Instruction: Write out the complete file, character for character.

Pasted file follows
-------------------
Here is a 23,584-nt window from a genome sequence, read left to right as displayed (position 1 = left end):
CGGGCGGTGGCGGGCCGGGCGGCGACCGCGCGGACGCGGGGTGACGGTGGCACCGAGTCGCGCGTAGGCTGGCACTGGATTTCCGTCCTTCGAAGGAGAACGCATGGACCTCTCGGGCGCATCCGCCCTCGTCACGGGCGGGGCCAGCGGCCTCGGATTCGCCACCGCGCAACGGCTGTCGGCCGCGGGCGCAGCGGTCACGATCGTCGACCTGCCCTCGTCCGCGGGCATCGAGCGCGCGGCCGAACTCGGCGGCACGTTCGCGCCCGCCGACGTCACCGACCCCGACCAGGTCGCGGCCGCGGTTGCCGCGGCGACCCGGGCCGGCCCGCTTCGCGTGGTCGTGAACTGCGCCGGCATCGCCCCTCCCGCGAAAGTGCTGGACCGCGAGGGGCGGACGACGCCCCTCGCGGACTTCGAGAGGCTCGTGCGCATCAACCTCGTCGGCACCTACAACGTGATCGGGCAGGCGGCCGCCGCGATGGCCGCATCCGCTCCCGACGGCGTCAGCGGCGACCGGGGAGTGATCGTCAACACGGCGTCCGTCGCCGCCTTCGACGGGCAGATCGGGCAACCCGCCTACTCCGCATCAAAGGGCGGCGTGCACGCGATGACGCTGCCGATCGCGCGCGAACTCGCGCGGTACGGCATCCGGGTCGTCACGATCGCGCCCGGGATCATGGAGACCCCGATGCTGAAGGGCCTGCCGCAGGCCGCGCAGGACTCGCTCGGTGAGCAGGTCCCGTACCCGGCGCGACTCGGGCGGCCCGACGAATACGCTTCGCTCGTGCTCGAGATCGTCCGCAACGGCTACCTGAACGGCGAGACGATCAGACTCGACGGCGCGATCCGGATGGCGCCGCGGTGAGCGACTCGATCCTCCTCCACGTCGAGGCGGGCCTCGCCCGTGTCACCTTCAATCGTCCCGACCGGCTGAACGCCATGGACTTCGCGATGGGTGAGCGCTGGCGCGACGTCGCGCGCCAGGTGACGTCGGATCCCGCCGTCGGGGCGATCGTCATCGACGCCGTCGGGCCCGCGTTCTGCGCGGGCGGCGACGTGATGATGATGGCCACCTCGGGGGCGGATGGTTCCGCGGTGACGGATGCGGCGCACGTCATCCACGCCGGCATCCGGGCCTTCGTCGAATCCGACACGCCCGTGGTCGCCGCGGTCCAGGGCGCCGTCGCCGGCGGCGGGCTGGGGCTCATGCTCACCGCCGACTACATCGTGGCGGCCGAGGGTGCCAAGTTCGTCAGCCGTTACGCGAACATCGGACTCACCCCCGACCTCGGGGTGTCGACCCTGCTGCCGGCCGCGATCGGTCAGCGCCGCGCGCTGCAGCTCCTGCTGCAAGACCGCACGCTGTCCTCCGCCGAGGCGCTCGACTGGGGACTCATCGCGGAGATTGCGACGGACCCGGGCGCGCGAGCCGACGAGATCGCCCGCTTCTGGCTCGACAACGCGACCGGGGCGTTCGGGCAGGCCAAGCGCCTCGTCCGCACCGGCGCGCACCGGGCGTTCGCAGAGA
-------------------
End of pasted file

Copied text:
Here is a 23,584-nt window from a genome sequence, read left to right as displayed (position 1 = left end):
CGGGCGGTGGCGGGCCGGGCGGCGACCGCGCGGACGCGGGGTGACGGTGGCACCGAGTCGCGCGTAGGCTGGCACTGGATTTCCGTCCTTCGAAGGAGAACGCATGGACCTCTCGGGCGCATCCGCCCTCGTCACGGGCGGGGCCAGCGGCCTCGGATTCGCCACCGCGCAACGGCTGTCGGCCGCGGGCGCAGCGGTCACGATCGTCGACCTGCCCTCGTCCGCGGGCATCGAGCGCGCGGCCGAACTCGGCGGCACGTTCGCGCCCGCCGACGTCACCGACCCCGACCAGGTCGCGGCCGCGGTTGCCGCGGCGACCCGGGCCGGCCCGCTTCGCGTGGTCGTGAACTGCGCCGGCATCGCCCCTCCCGCGAAAGTGCTGGACCGCGAGGGGCGGACGACGCCCCTCGCGGACTTCGAGAGGCTCGTGCGCATCAACCTCGTCGGCACCTACAACGTGATCGGGCAGGCGGCCGCCGCGATGGCCGCATCCGCTCCCGACGGCGTCAGCGGCGACCGGGGAGTGATCGTCAACACGGCGTCCGTCGCCGCCTTCGACGGGCAGATCGGGCAACCCGCCTACTCCGCATCAAAGGGCGGCGTGCACGCGATGACGCTGCCGATCGCGCGCGAACTCGCGCGGTACGGCATCCGGGTCGTCACGATCGCGCCCGGGATCATGGAGACCCCGATGCTGAAGGGCCTGCCGCAGGCCGCGCAGGACTCGCTCGGTGAGCAGGTCCCGTACCCGGCGCGACTCGGGCGGCCCGACGAATACGCTTCGCTCGTGCTCGAGATCGTCCGCAACGGCTACCTGAACGGCGAGACGATCAGACTCGACGGCGCGATCCGGATGGCGCCGCGGTGAGCGACTCGATCCTCCTCCACGTCGAGGCGGGCCTCGCCCGTGTCACCTTCAATCGTCCCGACCGGCTGAACGCCATGGACTTCGCGATGGGTGAGCGCTGGCGCGACGTCGCGCGCCAGGTGACGTCGGATCCCGCCGTCGGGGCGATCGTCATCGACGCCGTCGGGCCCGCGTTCTGCGCGGGCGGCGACGTGATGATGATGGCCACCTCGGGGGCGGATGGTTCCGCGGTGACGGATGCGGCGCACGTCATCCACGCCGGCATCCGGGCCTTCGTCGAATCCGACACGCCCGTGGTCGCCGCGGTCCAGGGCGCCGTCGCCGGCGGCGGGCTGGGGCTCATGCTCACCGCCGACTACATCGTGGCGGCCGAGGGTGCCAAGTTCGTCAGCCGTTACGCGAACATCGGACTCACCCCCGACCTCGGGGTGTCGACCCTGCTGCCGGCCGCGATCGGTCAGCGCCGCGCGCTGCAGCTCCTGCTGCAAGACCGCACGCTGTCCTCCGCCGAGGCGCTCGACTGGGGACTCATCGCGGAGATTGCGACGGACCCGGGCGCGCGAGCCGACGAGATCGCCCGCTTCTGGCTCGACAACGCGACCGGGGCGTTCGGGCAGGCCAAGCGCCTCGTCCGCACCGGCGCGCACCGGGCGTTCGCAGAGA